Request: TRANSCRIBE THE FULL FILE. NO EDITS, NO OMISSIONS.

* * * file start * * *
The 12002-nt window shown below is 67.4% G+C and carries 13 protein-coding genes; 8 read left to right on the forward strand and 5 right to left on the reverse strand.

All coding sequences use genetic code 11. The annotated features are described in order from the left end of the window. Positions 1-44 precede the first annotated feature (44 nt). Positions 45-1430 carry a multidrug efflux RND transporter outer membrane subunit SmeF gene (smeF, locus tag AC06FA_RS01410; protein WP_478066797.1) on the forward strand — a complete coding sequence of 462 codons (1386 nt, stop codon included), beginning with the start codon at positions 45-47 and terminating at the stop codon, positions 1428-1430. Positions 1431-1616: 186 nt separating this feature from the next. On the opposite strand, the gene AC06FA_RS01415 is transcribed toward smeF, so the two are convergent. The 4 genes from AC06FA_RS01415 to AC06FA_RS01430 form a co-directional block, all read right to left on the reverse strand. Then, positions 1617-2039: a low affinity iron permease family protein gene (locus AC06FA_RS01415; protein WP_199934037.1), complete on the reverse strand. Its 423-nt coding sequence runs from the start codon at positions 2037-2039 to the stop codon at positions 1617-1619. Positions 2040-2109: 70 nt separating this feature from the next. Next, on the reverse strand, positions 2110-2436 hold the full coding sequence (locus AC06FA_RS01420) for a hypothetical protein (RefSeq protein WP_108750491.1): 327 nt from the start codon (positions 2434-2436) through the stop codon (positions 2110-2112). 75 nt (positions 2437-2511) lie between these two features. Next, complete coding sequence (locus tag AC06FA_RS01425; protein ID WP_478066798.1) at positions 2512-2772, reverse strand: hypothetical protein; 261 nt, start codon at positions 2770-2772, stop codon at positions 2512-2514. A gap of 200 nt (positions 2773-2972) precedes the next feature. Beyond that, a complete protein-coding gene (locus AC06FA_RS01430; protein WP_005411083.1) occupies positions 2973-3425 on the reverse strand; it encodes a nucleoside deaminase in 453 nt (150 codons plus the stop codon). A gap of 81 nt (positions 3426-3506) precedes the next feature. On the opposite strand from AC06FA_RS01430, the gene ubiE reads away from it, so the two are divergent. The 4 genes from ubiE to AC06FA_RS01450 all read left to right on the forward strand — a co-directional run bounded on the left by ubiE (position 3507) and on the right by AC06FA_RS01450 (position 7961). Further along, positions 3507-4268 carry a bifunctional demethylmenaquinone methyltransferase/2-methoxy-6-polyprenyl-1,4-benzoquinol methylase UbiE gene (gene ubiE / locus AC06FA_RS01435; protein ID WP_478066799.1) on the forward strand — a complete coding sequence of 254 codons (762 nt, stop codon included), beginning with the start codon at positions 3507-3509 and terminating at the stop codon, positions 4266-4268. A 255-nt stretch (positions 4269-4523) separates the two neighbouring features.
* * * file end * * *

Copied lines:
The 12002-nt window shown below is 67.4% G+C and carries 13 protein-coding genes; 8 read left to right on the forward strand and 5 right to left on the reverse strand.

All coding sequences use genetic code 11. The annotated features are described in order from the left end of the window. Positions 1-44 precede the first annotated feature (44 nt). Positions 45-1430 carry a multidrug efflux RND transporter outer membrane subunit SmeF gene (smeF, locus tag AC06FA_RS01410; protein WP_478066797.1) on the forward strand — a complete coding sequence of 462 codons (1386 nt, stop codon included), beginning with the start codon at positions 45-47 and terminating at the stop codon, positions 1428-1430. Positions 1431-1616: 186 nt separating this feature from the next. On the opposite strand, the gene AC06FA_RS01415 is transcribed toward smeF, so the two are convergent. The 4 genes from AC06FA_RS01415 to AC06FA_RS01430 form a co-directional block, all read right to left on the reverse strand. Then, positions 1617-2039: a low affinity iron permease family protein gene (locus AC06FA_RS01415; protein WP_199934037.1), complete on the reverse strand. Its 423-nt coding sequence runs from the start codon at positions 2037-2039 to the stop codon at positions 1617-1619. Positions 2040-2109: 70 nt separating this feature from the next. Next, on the reverse strand, positions 2110-2436 hold the full coding sequence (locus AC06FA_RS01420) for a hypothetical protein (RefSeq protein WP_108750491.1): 327 nt from the start codon (positions 2434-2436) through the stop codon (positions 2110-2112). 75 nt (positions 2437-2511) lie between these two features. Next, complete coding sequence (locus tag AC06FA_RS01425; protein ID WP_478066798.1) at positions 2512-2772, reverse strand: hypothetical protein; 261 nt, start codon at positions 2770-2772, stop codon at positions 2512-2514. A gap of 200 nt (positions 2773-2972) precedes the next feature. Beyond that, a complete protein-coding gene (locus AC06FA_RS01430; protein WP_005411083.1) occupies positions 2973-3425 on the reverse strand; it encodes a nucleoside deaminase in 453 nt (150 codons plus the stop codon). A gap of 81 nt (positions 3426-3506) precedes the next feature. On the opposite strand from AC06FA_RS01430, the gene ubiE reads away from it, so the two are divergent. The 4 genes from ubiE to AC06FA_RS01450 all read left to right on the forward strand — a co-directional run bounded on the left by ubiE (position 3507) and on the right by AC06FA_RS01450 (position 7961). Further along, positions 3507-4268 carry a bifunctional demethylmenaquinone methyltransferase/2-methoxy-6-polyprenyl-1,4-benzoquinol methylase UbiE gene (gene ubiE / locus AC06FA_RS01435; protein ID WP_478066799.1) on the forward strand — a complete coding sequence of 254 codons (762 nt, stop codon included), beginning with the start codon at positions 3507-3509 and terminating at the stop codon, positions 4266-4268. A 255-nt stretch (positions 4269-4523) separates the two neighbouring features.